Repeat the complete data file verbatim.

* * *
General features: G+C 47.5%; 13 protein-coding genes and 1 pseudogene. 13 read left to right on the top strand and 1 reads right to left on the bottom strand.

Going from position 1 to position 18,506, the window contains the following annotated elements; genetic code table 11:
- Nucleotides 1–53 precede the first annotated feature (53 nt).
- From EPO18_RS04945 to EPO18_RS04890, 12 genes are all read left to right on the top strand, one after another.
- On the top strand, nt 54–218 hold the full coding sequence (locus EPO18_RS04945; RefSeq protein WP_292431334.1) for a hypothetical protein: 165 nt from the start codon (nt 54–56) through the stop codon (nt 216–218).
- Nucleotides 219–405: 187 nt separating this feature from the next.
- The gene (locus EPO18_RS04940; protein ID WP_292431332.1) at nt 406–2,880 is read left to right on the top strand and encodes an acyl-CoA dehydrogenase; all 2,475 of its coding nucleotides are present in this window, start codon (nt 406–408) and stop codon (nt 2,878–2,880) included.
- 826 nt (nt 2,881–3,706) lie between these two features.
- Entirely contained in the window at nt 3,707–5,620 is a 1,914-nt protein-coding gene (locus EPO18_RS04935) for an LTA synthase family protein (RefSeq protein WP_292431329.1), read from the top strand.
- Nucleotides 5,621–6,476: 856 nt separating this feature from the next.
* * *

General features: G+C 47.5%; 13 protein-coding genes and 1 pseudogene. 13 read left to right on the top strand and 1 reads right to left on the bottom strand.

Going from position 1 to position 18,506, the window contains the following annotated elements; genetic code table 11:
- Nucleotides 1–53 precede the first annotated feature (53 nt).
- From EPO18_RS04945 to EPO18_RS04890, 12 genes are all read left to right on the top strand, one after another.
- On the top strand, nt 54–218 hold the full coding sequence (locus EPO18_RS04945; RefSeq protein WP_292431334.1) for a hypothetical protein: 165 nt from the start codon (nt 54–56) through the stop codon (nt 216–218).
- Nucleotides 219–405: 187 nt separating this feature from the next.
- The gene (locus EPO18_RS04940; protein ID WP_292431332.1) at nt 406–2,880 is read left to right on the top strand and encodes an acyl-CoA dehydrogenase; all 2,475 of its coding nucleotides are present in this window, start codon (nt 406–408) and stop codon (nt 2,878–2,880) included.
- 826 nt (nt 2,881–3,706) lie between these two features.
- Entirely contained in the window at nt 3,707–5,620 is a 1,914-nt protein-coding gene (locus EPO18_RS04935) for an LTA synthase family protein (RefSeq protein WP_292431329.1), read from the top strand.
- Nucleotides 5,621–6,476: 856 nt separating this feature from the next.